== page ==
Minimum Auto Insurance Across State Lines

When you drive across state lines, most auto insurance policies automatically adjust to the minimum insurance coverages required by the state where you are physically present. If your auto insurance policy coverage from a different state is already higher than a different state’s minimum coverage requirement, your coverage will remain the higher amount. If you are from Colorado and drive through Kansas, Missouri and Illinois, your auto insurance policy could change each time you cross a state line.

EXAMPLE: Kansas requires drivers to carry at least $4,500 in Personal Injury Protection (PIP) benefits. Missouri does not require drivers to carry any PIP coverage at all. If a Missouri driver crosses state lines and has an accident in Kansas, the Missouri auto insurance policy will automatically adjust to the minimum PIP coverage amount to match the Kansas minimum of $4,500 in PIP coverage.

What legal authority forces insurance companies to comply with state minimums?

Most auto insurance policies have contractual provisions in the policy language that indicate that “the policy will automatically adjust to state minimums.” In many states, there are statutory requirements that require insurance companies to comply with state minimums.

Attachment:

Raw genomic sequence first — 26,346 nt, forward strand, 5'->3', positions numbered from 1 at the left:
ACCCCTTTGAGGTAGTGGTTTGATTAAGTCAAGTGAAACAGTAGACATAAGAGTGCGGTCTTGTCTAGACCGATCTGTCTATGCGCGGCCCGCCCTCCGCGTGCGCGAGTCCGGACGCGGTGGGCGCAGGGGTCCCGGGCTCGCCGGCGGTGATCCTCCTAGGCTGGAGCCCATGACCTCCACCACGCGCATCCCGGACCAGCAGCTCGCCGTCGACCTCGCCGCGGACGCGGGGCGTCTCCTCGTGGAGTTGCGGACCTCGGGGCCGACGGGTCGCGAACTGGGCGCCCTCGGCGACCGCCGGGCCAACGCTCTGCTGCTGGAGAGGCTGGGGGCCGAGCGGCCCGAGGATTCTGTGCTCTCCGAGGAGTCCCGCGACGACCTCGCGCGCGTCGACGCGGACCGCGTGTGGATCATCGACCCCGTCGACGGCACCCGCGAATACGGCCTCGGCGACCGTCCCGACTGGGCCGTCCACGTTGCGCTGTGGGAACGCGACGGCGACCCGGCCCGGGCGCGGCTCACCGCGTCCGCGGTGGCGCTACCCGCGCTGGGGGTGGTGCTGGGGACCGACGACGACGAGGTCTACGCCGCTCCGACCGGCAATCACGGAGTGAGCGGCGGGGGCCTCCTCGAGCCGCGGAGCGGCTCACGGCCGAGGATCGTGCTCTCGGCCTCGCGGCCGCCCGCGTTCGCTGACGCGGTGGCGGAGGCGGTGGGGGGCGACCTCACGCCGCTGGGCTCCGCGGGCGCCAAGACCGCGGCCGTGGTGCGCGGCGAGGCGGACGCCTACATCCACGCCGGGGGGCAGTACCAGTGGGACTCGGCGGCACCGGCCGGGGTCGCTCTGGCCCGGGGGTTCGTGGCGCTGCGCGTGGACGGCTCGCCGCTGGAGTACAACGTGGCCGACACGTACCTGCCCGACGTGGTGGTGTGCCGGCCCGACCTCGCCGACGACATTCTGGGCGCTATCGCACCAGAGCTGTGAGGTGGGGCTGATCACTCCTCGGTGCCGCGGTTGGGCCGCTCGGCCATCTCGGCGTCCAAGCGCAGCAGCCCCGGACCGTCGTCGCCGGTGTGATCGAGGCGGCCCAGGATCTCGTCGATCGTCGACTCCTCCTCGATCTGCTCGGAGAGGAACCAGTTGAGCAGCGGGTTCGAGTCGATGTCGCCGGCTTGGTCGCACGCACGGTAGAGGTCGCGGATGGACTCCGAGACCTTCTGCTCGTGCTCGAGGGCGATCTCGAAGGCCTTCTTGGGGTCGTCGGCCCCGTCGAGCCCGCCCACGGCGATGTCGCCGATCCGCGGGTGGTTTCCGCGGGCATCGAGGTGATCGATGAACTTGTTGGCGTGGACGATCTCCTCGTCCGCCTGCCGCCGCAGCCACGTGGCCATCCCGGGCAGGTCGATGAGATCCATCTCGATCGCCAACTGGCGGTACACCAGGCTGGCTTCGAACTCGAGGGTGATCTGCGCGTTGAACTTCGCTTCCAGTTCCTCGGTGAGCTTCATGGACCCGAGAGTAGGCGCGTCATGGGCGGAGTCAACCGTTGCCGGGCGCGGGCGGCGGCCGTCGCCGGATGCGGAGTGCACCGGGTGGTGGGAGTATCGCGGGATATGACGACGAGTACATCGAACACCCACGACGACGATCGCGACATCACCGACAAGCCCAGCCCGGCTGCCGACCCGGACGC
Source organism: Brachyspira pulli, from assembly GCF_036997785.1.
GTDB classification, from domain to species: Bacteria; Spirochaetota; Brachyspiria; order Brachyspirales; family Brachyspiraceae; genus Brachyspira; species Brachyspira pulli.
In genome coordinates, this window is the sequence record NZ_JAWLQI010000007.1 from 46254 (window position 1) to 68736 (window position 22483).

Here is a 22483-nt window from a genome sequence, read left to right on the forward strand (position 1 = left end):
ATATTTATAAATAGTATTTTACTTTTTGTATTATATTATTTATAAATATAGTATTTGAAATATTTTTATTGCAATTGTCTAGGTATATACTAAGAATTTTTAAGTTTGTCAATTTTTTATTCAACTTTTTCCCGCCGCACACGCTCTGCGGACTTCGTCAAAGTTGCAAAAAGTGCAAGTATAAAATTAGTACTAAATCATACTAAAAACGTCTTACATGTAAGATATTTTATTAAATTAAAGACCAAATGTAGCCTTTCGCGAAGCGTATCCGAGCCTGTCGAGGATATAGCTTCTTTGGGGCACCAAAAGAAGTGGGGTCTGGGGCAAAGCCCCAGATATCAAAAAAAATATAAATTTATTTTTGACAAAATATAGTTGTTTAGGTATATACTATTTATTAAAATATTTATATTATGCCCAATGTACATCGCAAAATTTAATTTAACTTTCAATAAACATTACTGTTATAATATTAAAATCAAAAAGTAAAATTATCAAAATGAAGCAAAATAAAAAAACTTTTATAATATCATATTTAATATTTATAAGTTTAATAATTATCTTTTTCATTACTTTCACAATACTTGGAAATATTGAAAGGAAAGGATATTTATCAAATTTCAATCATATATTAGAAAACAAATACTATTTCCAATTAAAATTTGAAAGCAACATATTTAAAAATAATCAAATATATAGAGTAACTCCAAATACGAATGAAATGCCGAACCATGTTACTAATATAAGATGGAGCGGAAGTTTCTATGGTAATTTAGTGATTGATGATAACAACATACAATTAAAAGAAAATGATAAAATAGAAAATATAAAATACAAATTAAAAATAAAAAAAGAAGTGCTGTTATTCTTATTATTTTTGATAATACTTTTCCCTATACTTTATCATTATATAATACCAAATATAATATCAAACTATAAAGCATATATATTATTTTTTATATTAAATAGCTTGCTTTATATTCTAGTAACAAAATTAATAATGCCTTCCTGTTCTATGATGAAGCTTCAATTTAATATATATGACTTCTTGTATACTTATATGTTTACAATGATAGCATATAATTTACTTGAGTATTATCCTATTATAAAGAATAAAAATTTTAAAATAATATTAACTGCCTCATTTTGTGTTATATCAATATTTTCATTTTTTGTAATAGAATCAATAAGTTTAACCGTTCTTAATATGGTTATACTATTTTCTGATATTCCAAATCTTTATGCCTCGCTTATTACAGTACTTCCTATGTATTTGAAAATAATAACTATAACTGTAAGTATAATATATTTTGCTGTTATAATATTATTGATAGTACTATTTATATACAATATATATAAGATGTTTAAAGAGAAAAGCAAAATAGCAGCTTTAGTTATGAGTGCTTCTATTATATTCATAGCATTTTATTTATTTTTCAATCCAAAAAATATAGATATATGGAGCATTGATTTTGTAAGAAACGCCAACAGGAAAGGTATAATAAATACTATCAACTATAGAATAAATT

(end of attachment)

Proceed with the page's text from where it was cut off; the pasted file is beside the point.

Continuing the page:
In Kansas, all insurance companies who sell policies within the state are required by statute to sell policies that conform with Kansas insurance laws. This is a condition of selling insurance within the state of Kansas. K.S.A. 40-3106(b), “Every insurance company authorized to transact the business of motor vehicle liability insurance in this state shall file with the commissioner as a condition of its continued transaction of such business within this state a form approved by the commissioner declaring that its motor vehicle liability policies, wherever issued, shall be deemed to provide the insurance required by K.S.A. 40-3107, and amendments thereto, when the vehicle is operated in this state.”

Many states also have case law which require insurance companies to adjust their policies to the minimum state requirements. In Morris v. Am. Std. Ins. Co., the court reasoned that the Kansas Automobile Injury Reparations Act (KAIRA) required that residents and nonresidents be treated in the same manner.

Tyler Patterson

About Tyler Patterson:

Tyler Patterson is a trial attorney with Patterson Legal Group, L.C., representing accident victims and their families. Tyler has developed an extensive network in the Kansas legal community. Patterson is a graduate... Read More »

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